Microphones

A desperate request from a sound tech

When using a microphone, PLEASE test it by speaking into it, NOT tapping it.

The part of a microphone that makes it work is a very very thin, fragile skin stretched tight inside the microphone. When you hit your hand against the top (or snap or clap into it), there’s a sharp, strong burst of air that hits this fragile skin. Every time that happens, the vital part of the microphone is weakened and will eventually lead to its breaking.
Also it’s really loud and makes people jump. And it makes me cringe and then start crying inside.
TL;DR: TEST MICROPHONES BY SPEAKING INTO THEM, NOT TAPPING IT WITH YOUR HAND.
please

When I played Audrey in Little Shop, I had one of the girls in the cast help me with a quick change and she was bitter she didn’t get the lead so she literally TURNED OFF MY MIC during the quick change without me knowing!! Luckily I have a very loud belt and it was a pretty small theater…moral of the story, be careful who ya trust with your quick changes 😬 - @benstupid

Watch on bowie28.tumblr.com

So my boyfriend and I were talking today and we were discussing how it seems as though Phil prefers to have his microphone pretty high:

And I had this silly, cute thought that maybe when Phil first started singing for Genesis he was really nervous about it and was trying to figure out how he should have his microphone. He figured, “Well, Peter used to set it up like this, and he probably knew what he was doing.” So he set up his mic like Peter’s, not taking into account the height difference, and eventually got used to having it that way.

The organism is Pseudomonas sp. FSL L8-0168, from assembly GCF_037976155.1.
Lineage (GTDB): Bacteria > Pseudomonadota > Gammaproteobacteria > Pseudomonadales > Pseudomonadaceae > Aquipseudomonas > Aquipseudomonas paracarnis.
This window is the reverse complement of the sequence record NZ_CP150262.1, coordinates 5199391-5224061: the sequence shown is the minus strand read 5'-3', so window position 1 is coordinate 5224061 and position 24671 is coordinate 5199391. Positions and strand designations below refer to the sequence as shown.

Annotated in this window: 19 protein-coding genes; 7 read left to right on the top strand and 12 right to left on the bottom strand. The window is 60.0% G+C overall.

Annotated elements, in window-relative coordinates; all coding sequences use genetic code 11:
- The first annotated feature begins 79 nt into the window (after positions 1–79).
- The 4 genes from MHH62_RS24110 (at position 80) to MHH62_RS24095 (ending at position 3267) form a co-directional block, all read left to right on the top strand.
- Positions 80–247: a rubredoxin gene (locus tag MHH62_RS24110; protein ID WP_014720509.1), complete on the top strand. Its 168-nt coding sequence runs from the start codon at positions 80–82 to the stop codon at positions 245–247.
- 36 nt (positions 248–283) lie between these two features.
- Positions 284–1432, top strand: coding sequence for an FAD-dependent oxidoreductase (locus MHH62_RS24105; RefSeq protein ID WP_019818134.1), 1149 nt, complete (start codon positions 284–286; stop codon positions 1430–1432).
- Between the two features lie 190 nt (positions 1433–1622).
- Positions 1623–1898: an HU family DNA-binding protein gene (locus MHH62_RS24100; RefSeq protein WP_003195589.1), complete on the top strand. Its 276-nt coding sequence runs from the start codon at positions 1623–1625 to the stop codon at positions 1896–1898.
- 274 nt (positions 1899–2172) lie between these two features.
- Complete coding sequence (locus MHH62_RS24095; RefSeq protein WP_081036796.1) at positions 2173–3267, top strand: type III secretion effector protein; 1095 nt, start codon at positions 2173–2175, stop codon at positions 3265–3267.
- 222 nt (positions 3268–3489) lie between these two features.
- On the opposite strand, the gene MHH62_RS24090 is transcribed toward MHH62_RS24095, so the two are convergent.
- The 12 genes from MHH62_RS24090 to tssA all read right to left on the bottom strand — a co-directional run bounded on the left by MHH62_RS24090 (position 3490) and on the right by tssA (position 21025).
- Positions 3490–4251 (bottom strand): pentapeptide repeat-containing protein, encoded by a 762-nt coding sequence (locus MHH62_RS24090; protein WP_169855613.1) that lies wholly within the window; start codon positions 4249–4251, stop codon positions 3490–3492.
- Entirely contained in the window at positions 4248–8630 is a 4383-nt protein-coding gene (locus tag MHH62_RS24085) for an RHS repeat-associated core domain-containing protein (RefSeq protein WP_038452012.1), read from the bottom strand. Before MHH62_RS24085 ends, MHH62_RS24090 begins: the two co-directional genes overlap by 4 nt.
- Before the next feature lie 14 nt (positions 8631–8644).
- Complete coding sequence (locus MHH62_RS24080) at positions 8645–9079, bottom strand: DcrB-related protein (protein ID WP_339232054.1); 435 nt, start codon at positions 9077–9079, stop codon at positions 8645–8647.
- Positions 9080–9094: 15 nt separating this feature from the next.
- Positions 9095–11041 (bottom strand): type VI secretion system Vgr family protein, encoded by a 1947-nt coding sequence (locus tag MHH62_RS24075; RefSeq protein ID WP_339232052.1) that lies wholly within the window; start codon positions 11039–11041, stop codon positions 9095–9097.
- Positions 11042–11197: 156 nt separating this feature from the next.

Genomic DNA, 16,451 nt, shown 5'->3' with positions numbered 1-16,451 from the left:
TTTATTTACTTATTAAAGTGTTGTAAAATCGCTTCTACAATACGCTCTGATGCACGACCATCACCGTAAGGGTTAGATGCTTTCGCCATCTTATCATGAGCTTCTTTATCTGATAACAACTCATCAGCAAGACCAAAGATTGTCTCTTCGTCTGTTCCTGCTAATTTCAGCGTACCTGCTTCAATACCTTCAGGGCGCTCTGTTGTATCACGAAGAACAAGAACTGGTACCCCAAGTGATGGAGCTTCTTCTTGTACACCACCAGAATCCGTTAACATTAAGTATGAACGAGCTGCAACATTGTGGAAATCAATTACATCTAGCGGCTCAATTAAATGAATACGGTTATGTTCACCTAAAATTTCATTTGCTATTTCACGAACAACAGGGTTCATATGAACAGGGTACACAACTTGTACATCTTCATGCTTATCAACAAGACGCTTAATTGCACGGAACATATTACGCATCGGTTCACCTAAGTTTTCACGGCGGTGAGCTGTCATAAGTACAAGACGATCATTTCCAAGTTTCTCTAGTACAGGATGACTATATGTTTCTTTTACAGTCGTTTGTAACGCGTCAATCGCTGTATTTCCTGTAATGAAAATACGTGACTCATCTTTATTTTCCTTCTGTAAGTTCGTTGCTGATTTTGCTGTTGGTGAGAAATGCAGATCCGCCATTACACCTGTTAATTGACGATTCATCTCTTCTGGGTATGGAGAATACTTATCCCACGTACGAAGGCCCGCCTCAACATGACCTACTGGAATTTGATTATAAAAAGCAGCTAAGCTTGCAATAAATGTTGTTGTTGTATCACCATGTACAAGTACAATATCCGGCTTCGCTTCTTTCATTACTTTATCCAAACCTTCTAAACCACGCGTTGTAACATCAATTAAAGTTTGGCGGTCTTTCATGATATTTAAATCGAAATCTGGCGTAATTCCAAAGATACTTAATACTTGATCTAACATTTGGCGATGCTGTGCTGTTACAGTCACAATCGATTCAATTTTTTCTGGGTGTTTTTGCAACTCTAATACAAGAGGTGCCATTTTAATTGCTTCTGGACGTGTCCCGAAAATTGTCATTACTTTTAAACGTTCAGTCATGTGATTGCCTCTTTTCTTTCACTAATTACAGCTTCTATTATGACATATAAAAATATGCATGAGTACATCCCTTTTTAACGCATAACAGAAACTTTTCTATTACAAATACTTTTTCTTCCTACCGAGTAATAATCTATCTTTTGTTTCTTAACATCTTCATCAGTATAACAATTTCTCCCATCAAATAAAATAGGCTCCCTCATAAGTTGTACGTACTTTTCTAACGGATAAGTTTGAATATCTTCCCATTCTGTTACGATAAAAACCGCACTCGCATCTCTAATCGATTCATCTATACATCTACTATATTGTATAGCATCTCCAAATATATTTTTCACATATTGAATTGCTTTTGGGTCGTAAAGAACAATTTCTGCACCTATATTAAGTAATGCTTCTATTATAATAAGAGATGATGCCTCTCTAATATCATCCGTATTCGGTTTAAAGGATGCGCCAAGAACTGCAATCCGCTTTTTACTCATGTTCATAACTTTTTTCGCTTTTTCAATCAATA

There could be microphones all over city buses and subways listening to your conversations

There’s a growing trend of placing microphones in public places — particularly on trains and buses to overhear private conversations. New Jersey, Maryland, San Francisco and more have some form of wiretapping on public transportation. Even worse, they give police even wider access to groups they’ve been historically interested in.

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